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Soldering links


#1

I’m making a Byzantine chain. The instructions say to just twist the
links closed, but I want to solder or fuse them closed. Any tips on
how to do this without messing up the links?

Janet


#2

Most basic question first: Is it better to solder each link soldered
as it is added to the chain, or is it easier to make the chain
first, then solder the links?

Janet


#3

Hi Janet,

I'm making a Byzantine chain. The instructions say to just twist
the links closed, but I want to solder or fuse them closed. Any
tips on how to do this without messing up the links? 

I’ve made lots of soldered Byz chain. Here’s the scheme that works
for me.

  1. Close 1/2 the links flush & tight. As they are closed, lay them
    in a row on a fire brick with the joints at 12 o’clock. Lay them as
    close together as possible, but not touching. Leave about 1" between
    rows.

  2. After the brick is covered or all the links have been closed,
    apply a small dab of paste solder to the inside of each link so it
    contacts both sides of the joint (between 11 o’clock & 1 o’clock).
    Place the solder aprox. on the upper 1/4 of the inside of each link.
    A dab of solder about 1 - 2 times the diameter of the wire works
    well.

  3. After all the links have had solder applied, turn the brick
    around so the joints are at 6 o’clock.

  4. Light the torch & begin soldering the links by applying the heat
    to the outside of the link. Direct the flame so it heats each side
    of the joint equally. Between 4 o’clock & 8 o’clock works well.

  5. After the last link has been soldered, gather the soldered links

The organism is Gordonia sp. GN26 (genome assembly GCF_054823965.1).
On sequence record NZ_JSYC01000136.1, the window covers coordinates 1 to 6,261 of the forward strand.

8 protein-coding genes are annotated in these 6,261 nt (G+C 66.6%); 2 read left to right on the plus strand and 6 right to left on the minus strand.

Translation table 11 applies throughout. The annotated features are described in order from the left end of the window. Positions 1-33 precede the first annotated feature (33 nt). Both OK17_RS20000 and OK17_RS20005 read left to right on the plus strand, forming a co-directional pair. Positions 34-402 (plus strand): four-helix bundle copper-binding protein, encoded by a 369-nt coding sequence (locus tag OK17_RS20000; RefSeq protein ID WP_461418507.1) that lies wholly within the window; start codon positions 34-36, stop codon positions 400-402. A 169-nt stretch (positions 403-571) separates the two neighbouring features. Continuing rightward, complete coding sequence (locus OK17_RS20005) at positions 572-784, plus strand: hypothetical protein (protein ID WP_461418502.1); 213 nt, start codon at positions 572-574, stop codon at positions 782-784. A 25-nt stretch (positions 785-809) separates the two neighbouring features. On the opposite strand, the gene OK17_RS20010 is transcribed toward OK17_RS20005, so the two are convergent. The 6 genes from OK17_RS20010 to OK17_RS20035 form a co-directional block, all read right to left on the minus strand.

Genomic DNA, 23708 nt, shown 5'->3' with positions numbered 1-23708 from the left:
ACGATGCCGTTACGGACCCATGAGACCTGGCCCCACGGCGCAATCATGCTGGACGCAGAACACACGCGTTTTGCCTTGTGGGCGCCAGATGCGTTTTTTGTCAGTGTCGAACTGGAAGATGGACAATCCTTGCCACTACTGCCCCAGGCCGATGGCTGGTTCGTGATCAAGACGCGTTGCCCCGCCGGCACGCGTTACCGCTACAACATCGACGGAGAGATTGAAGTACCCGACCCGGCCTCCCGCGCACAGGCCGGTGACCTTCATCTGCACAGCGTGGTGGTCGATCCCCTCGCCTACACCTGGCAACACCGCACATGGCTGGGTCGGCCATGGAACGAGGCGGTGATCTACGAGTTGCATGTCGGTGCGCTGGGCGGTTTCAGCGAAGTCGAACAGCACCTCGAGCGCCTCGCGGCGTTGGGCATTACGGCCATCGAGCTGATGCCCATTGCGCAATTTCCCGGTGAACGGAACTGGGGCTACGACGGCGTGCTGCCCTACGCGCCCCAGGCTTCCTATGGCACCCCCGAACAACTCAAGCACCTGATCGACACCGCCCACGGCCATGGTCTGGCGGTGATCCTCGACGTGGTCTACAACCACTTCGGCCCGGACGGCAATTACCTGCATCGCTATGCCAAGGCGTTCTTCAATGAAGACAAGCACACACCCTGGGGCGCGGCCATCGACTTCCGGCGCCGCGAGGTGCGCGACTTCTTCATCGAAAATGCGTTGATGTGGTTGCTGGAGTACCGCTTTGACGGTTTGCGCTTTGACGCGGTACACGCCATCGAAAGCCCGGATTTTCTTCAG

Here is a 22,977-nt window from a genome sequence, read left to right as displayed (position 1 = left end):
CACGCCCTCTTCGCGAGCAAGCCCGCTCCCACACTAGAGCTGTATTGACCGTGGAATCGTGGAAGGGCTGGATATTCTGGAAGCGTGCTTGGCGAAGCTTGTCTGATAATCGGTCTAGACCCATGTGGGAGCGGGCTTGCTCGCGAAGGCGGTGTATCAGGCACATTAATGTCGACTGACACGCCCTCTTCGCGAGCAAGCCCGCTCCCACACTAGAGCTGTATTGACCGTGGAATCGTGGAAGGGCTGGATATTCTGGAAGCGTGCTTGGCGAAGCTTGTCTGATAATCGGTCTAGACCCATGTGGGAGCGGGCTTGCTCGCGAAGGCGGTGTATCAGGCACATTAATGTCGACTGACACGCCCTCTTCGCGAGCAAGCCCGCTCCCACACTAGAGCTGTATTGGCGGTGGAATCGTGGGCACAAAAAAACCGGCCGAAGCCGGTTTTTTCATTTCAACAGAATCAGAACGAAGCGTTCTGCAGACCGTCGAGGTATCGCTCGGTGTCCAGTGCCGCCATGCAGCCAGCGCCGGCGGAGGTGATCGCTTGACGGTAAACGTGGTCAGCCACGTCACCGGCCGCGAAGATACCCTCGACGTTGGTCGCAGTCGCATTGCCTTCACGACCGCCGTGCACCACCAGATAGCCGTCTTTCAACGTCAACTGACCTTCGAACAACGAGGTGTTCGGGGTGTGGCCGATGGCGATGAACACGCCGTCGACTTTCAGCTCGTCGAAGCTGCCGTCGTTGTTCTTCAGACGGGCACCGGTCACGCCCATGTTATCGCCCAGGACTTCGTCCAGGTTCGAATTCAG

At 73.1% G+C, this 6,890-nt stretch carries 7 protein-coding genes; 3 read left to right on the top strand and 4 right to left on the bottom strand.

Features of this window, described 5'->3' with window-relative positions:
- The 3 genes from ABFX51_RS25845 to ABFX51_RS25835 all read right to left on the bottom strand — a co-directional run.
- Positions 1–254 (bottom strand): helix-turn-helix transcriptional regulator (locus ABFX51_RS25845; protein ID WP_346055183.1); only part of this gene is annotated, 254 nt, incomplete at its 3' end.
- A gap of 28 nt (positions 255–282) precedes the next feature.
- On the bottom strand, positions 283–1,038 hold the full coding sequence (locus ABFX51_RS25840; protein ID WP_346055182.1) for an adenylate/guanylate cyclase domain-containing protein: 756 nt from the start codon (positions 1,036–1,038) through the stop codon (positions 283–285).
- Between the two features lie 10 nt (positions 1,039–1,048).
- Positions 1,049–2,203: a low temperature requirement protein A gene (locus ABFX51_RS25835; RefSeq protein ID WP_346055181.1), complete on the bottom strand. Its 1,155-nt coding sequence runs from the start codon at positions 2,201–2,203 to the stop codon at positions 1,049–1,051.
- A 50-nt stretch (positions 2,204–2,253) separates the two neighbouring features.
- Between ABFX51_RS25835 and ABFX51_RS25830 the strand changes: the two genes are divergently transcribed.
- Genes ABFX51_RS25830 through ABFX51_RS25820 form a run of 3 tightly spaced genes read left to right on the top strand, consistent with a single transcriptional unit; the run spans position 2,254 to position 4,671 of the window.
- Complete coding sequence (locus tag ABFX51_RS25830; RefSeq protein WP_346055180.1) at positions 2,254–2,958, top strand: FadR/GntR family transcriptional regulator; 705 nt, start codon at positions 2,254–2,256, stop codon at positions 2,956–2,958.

using a soldering pick or a stiff copper wire. If a soldering pick
    is used, transfer the links to a wire. Twist the ends of the wire
    together & place the links in the pickle.

For the soldering operation, paste solder sold in syringes works
well. If it’s stiff & hard to extrude from the syringe, placing near
an incandescent bulb or wrapping it in a cloth soaked in hot water
will soften the solder & make it easier to extrude. If it’s placed
near a light bulb, don’t let it there too long or the plastic
syringe may melt.

The same general scheme can be used for fusing by eliminating the
solder application.

Dave


#4

Hi Janet, I would suggest making the chain first then soldering the
links. This will save you a lot of time. Especially once you get
onto a roll weaving the jump rings together in the right pattern.
Soldering was the easy part for me. Patiently putting the links
together was the hard part. If you plan on rolling it square
becareful with the first few passes so that you
do not twist and damage the chain. Mark


#5

Betsy, When you assemble the chain first, do you have to pickle after
each link-soldering?

I.e., when I solder sterling, the metal turns black. Does this have
to be removed before I can solder again?

Janet


#6

Hi Janet,

I don’t mean to butt in on your question but I have made these
chains. If you make the whole chain first and then dip it into boric
acid and denatured alcohol solution ( and burn it off ) you will be
ldft with a fine white coating of boric acid. This will act as an
adequate flux for soldering and will remove the necessity for a
heavier flux. Doing it this way, you won’t need to toss the piece
into a sparex jar every few links just so you can see the where the
next joint is to solder.

Mark


#7

Never actually done something like this myself- but on this very
list it was mentioned that a good coat of flux goes a long way to
prevent firescale- you should be able to save the pickling for the
end of each session/section. Naturally that would interfere with the
heat sink/bath. Hmm, seems more thought is required.


#8

Hi,

I would like to make some chain maille out of gold wire and solder
the links together. Do you have any suggestions on how to do this? I